A. A lot of people in capital markets IT want to make the very same move, says David Schwartz, president and CEO of D.N. Schwartz & Co. Your success will ultimately depend upon the kind of firm for which you work and the kind of relationship you have with the trading desk.
"No matter how credible a candidate you are, if your trading desk is not in a hiring mode, nothing will happen," Schwartz says.
That said, developing a close relationship with the trading desk - particularly the desk manager - is essential so that when a job does become available, your name is among the contenders, he says. "Make sure he or she knows about your interest, and more importantly why you are qualified."
Supporting the trading desk is a far cry from doing the actual trading. Your best bet is to let the desk manager know you are willing to learn, Schwartz says.
As for jobs outside the firm you are now, the best way to explore this is not through recruiters, who tend to work at the more experienced levels. Most major firms, however, have entry level programs for which the recruiting is done by an in-house team, and where the initial contacts are made through a web site run by the firm for this specific purpose. A lot of people apply this way, but if you are qualified in terms of your academic background, and if the recruiters see that you have already had some exposure to a trading environment through your IT assignments, you way well get the interview you are looking for. Then of course, it is up to you to impress the recruiter with your ability and your desire to get the job.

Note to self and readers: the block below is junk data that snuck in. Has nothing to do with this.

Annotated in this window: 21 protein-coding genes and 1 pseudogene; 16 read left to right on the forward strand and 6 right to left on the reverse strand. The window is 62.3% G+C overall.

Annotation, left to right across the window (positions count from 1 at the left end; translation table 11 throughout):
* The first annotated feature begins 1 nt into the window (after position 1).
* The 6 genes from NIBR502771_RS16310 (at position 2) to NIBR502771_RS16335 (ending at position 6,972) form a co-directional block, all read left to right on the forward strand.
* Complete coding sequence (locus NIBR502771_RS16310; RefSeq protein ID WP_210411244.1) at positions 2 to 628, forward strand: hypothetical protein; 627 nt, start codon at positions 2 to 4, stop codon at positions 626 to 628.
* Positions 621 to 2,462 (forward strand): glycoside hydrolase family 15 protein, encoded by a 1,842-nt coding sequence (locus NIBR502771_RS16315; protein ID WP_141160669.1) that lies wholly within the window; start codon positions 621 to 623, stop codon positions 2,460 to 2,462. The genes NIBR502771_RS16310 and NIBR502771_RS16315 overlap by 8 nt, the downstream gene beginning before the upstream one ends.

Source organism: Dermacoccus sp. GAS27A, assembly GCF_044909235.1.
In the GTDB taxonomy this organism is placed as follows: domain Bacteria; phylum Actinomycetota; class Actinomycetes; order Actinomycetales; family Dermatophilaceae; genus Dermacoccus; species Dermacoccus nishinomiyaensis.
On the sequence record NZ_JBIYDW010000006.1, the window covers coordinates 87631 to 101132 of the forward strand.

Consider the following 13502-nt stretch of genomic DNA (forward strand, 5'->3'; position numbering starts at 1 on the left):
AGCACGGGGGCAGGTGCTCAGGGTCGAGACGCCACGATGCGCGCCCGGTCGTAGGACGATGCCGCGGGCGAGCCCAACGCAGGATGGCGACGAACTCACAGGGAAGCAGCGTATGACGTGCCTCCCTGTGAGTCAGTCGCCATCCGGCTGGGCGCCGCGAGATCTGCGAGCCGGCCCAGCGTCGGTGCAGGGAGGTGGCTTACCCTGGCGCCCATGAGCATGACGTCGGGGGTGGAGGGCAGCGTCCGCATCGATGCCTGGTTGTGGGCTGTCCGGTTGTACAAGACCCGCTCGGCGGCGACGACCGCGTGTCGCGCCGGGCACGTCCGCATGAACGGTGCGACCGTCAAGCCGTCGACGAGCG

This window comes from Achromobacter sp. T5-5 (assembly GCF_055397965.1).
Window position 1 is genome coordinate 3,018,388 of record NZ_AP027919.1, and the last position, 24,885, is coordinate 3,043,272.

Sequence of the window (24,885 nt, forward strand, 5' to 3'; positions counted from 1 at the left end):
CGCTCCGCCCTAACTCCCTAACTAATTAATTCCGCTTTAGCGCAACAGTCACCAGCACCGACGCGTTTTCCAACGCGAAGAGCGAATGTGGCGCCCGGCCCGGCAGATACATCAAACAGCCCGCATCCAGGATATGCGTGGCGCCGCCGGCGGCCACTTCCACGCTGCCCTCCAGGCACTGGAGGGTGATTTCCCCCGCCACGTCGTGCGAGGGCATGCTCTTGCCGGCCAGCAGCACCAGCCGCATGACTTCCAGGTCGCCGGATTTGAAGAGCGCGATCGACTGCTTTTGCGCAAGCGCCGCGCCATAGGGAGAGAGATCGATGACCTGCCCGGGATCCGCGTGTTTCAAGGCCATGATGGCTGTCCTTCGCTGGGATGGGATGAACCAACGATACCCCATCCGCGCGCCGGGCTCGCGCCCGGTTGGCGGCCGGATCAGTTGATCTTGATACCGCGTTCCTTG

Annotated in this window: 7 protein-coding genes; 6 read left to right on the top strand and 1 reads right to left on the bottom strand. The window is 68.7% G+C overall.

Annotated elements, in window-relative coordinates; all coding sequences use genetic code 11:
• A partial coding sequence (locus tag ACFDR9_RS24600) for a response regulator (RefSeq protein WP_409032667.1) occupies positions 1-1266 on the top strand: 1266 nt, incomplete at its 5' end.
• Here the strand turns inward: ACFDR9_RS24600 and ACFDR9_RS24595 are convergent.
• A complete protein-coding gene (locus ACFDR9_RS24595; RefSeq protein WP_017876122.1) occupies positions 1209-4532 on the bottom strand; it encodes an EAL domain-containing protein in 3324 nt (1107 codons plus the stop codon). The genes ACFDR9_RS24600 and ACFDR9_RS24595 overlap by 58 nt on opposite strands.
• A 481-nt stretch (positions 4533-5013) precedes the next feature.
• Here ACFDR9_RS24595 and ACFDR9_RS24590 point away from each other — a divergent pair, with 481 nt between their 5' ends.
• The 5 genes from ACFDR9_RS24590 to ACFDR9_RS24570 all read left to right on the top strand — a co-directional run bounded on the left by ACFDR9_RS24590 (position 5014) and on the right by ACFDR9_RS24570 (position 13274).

However, Deborah Rivera, founder of New York-based Succession Group, says that such a move is so unlikely you're better off doing it at your current firm - where you already have some credibility. You're more likely to be successful with that route than by going to a new firm, where they don't know you, on the "promise" of trading someday.
But it will take shear persistence, self-assuredness and conviction, Rivera says: "You may start out by sharing some trading ideas with a senior trader who will recognize your ideas. If a few work - you may get his attention."
In the meantime, Rivera suggests trading some of your own money. Show some successes. Do you have a track record? Can you show a return on equity with your own cash?
"If you do not have an answer for any of these questions, what makes you think you want to trade or that you even have the ability to do so?" she asks. "You need to start somewhere so just do it. Start trading."
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